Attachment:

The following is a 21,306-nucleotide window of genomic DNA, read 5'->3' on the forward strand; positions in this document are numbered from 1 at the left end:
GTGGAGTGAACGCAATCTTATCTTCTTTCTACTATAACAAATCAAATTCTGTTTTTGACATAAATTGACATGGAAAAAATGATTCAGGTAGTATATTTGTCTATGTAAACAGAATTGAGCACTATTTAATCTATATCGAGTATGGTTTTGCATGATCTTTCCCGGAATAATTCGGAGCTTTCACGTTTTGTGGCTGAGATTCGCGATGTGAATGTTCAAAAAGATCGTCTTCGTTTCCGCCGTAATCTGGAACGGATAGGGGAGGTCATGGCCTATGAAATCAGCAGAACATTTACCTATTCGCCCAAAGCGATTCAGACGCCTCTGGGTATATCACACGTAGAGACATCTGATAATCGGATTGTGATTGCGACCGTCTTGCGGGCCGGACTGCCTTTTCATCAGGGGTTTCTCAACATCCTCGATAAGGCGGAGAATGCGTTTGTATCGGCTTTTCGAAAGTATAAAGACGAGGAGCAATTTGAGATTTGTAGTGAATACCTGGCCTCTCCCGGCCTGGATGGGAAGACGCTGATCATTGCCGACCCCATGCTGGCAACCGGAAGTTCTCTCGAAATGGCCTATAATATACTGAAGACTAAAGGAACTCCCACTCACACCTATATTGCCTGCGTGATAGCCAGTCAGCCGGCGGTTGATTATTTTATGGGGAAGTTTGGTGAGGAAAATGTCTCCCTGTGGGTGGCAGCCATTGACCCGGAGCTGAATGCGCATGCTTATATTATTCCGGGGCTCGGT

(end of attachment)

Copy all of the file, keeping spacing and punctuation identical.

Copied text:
The following is a 21,306-nucleotide window of genomic DNA, read 5'->3' on the forward strand; positions in this document are numbered from 1 at the left end:
GTGGAGTGAACGCAATCTTATCTTCTTTCTACTATAACAAATCAAATTCTGTTTTTGACATAAATTGACATGGAAAAAATGATTCAGGTAGTATATTTGTCTATGTAAACAGAATTGAGCACTATTTAATCTATATCGAGTATGGTTTTGCATGATCTTTCCCGGAATAATTCGGAGCTTTCACGTTTTGTGGCTGAGATTCGCGATGTGAATGTTCAAAAAGATCGTCTTCGTTTCCGCCGTAATCTGGAACGGATAGGGGAGGTCATGGCCTATGAAATCAGCAGAACATTTACCTATTCGCCCAAAGCGATTCAGACGCCTCTGGGTATATCACACGTAGAGACATCTGATAATCGGATTGTGATTGCGACCGTCTTGCGGGCCGGACTGCCTTTTCATCAGGGGTTTCTCAACATCCTCGATAAGGCGGAGAATGCGTTTGTATCGGCTTTTCGAAAGTATAAAGACGAGGAGCAATTTGAGATTTGTAGTGAATACCTGGCCTCTCCCGGCCTGGATGGGAAGACGCTGATCATTGCCGACCCCATGCTGGCAACCGGAAGTTCTCTCGAAATGGCCTATAATATACTGAAGACTAAAGGAACTCCCACTCACACCTATATTGCCTGCGTGATAGCCAGTCAGCCGGCGGTTGATTATTTTATGGGGAAGTTTGGTGAGGAAAATGTCTCCCTGTGGGTGGCAGCCATTGACCCGGAGCTGAATGCGCATGCTTATATTATTCCGGGGCTCGGT